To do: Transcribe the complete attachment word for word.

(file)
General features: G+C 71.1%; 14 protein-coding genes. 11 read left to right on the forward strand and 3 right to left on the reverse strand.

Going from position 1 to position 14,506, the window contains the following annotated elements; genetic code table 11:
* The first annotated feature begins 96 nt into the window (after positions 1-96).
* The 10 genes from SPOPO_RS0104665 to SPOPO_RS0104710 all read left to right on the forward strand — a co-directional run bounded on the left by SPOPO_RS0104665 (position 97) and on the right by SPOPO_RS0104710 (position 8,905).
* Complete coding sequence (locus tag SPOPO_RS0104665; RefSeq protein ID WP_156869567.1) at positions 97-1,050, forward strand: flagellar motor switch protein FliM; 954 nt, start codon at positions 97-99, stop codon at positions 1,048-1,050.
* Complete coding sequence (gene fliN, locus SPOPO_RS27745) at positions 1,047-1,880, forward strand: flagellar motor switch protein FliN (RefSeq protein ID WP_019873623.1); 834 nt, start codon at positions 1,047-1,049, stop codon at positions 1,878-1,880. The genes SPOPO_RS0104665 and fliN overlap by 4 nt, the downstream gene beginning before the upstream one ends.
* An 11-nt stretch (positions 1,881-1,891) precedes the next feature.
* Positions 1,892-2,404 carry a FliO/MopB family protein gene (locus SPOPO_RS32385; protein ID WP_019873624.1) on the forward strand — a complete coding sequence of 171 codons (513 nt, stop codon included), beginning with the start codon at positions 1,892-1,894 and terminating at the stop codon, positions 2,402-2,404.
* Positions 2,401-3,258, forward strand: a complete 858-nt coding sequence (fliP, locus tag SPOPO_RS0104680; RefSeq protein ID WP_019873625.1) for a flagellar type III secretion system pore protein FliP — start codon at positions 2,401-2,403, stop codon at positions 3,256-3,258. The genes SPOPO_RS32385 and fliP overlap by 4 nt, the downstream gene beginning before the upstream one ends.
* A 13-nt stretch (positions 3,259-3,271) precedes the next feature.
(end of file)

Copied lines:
General features: G+C 71.1%; 14 protein-coding genes. 11 read left to right on the forward strand and 3 right to left on the reverse strand.

Going from position 1 to position 14,506, the window contains the following annotated elements; genetic code table 11:
* The first annotated feature begins 96 nt into the window (after positions 1-96).
* The 10 genes from SPOPO_RS0104665 to SPOPO_RS0104710 all read left to right on the forward strand — a co-directional run bounded on the left by SPOPO_RS0104665 (position 97) and on the right by SPOPO_RS0104710 (position 8,905).
* Complete coding sequence (locus tag SPOPO_RS0104665; RefSeq protein ID WP_156869567.1) at positions 97-1,050, forward strand: flagellar motor switch protein FliM; 954 nt, start codon at positions 97-99, stop codon at positions 1,048-1,050.
* Complete coding sequence (gene fliN, locus SPOPO_RS27745) at positions 1,047-1,880, forward strand: flagellar motor switch protein FliN (RefSeq protein ID WP_019873623.1); 834 nt, start codon at positions 1,047-1,049, stop codon at positions 1,878-1,880. The genes SPOPO_RS0104665 and fliN overlap by 4 nt, the downstream gene beginning before the upstream one ends.
* An 11-nt stretch (positions 1,881-1,891) precedes the next feature.
* Positions 1,892-2,404 carry a FliO/MopB family protein gene (locus SPOPO_RS32385; protein ID WP_019873624.1) on the forward strand — a complete coding sequence of 171 codons (513 nt, stop codon included), beginning with the start codon at positions 1,892-1,894 and terminating at the stop codon, positions 2,402-2,404.
* Positions 2,401-3,258, forward strand: a complete 858-nt coding sequence (fliP, locus tag SPOPO_RS0104680; RefSeq protein ID WP_019873625.1) for a flagellar type III secretion system pore protein FliP — start codon at positions 2,401-2,403, stop codon at positions 3,256-3,258. The genes SPOPO_RS32385 and fliP overlap by 4 nt, the downstream gene beginning before the upstream one ends.
* A 13-nt stretch (positions 3,259-3,271) precedes the next feature.